House Advances 2018 Budget Resolution With Federal Retirement Cuts (by Nicole Ogrysko – Federal News Radio)

The House passed a 2018 budget resolution that sets the stage for Congress to make billions of dollars in cuts to federal retirement. Read more

Be Aware of TSP Spousal Beneficiary Rules

A TSP participant can designate whomever they want as a beneficiary to their TSP account, however, only a spousal beneficiary can choose to leave the funds in TSP.  Read more

Best Estimate for 2018 COLA: 2.2% (by Ralph Smith – FedSmith)

A topic of interest to many current and soon-to-be retired federal employees is the annual cost of living adjustment (COLA) for Social Security recipients and federal retirees. The annual increase has averaged about 1% since 2012. This average includes Social Security and federal retirees not receiving any increase in 2016.

The latest monthly inflation figures have been released by the Bureau of Labor Statistics. Insofar as this impacts the annual cost-of-living-adjustment to civil service annuities and Social Security recipients, the news may be disappointing.

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Source: FedSmith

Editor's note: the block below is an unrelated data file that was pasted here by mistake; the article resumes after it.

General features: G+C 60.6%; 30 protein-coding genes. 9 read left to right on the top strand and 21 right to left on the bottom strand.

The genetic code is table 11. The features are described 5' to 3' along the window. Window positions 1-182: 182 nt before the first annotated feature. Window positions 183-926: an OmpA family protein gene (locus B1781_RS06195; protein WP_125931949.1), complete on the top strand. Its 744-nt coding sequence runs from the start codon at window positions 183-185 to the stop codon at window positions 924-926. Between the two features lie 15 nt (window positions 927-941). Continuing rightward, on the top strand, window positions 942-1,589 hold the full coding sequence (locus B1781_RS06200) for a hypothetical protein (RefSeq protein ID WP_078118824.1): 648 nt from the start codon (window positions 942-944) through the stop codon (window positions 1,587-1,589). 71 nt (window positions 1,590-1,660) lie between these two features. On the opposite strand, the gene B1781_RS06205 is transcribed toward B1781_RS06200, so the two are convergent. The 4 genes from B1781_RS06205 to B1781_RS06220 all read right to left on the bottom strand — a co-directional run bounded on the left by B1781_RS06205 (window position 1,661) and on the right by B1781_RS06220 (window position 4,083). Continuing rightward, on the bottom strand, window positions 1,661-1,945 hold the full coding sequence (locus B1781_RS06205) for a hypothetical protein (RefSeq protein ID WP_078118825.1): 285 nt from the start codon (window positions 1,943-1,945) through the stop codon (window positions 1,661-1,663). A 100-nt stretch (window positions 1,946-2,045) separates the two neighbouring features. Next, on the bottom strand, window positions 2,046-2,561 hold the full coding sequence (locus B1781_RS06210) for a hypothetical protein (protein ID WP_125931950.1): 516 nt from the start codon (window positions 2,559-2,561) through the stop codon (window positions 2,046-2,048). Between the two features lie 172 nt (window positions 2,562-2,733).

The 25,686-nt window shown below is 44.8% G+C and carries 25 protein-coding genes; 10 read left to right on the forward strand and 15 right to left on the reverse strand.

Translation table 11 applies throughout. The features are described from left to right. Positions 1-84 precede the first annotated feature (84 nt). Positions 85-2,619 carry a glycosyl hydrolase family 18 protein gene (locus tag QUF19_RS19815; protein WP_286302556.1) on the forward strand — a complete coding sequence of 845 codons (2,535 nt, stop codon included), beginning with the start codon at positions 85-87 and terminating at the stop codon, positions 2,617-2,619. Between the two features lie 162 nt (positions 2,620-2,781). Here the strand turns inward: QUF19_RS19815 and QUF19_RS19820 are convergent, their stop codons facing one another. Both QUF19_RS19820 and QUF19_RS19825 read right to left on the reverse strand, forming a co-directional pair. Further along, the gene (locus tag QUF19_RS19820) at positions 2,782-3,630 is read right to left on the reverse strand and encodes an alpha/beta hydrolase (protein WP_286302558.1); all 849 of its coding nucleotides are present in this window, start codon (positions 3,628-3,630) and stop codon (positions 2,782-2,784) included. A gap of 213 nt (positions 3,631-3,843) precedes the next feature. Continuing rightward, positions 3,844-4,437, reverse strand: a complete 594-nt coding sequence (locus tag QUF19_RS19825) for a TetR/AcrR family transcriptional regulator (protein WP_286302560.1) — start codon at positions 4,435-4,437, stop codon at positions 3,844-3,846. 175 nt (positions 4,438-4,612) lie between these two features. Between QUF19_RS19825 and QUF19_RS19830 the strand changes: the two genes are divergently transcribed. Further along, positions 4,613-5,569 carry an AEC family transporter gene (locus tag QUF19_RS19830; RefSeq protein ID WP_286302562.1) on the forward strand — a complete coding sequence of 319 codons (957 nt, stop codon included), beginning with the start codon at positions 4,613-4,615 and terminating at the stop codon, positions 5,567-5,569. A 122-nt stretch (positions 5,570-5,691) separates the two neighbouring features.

10 House Republicans and 18 Senators Speak Out Against Federal Retirement Cuts (by Nicole Orgysko – Federal News Radio)

More members of Congress are voicing their concerns for recent fiscal 2018 budget proposals that could make significant changes to the federal retirement system for current and future employees and retirees.

Ten House Republicans are appealing to House Oversight and Government Reform Committee Chairman Trey Gowdy (R-S.C.), the leader of the committee that’s been tasked to develop legislative proposals that would reduce the federal deficit by $32 billion over 10 years through reforms to civil service pensions.

“No one needs to remind us of the deficit and debt problem our nation faces, but federal employees are an easy political target,” the 10 members wrote in a July 26 letter. “In more ways than one, they have already repeatedly given at the office. Therefore, we respectfully request that reject any further legislative changes to the federal employee retirement system at this time.”

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Source: Federal News Radio

EPA’s Early Retirement/Buyout Justifications Reveal How Agency is Reorganizing (By Meredith Somers)

Six Seattle toxicologists, 16 Kansas City chemists,  41 IT managers in Durham, North Carolina, 136 general attorneys from Washington, D.C.

The range of work, employee pay grade and office location runs the gamut when it comes to the Environmental Protection Agency’s early retirement and buyout program, and as the Sept. 2 deadline approaches, more details are coming out on how the agency plans to reduce its workforce to address budget requirements and the government reorganization. Read more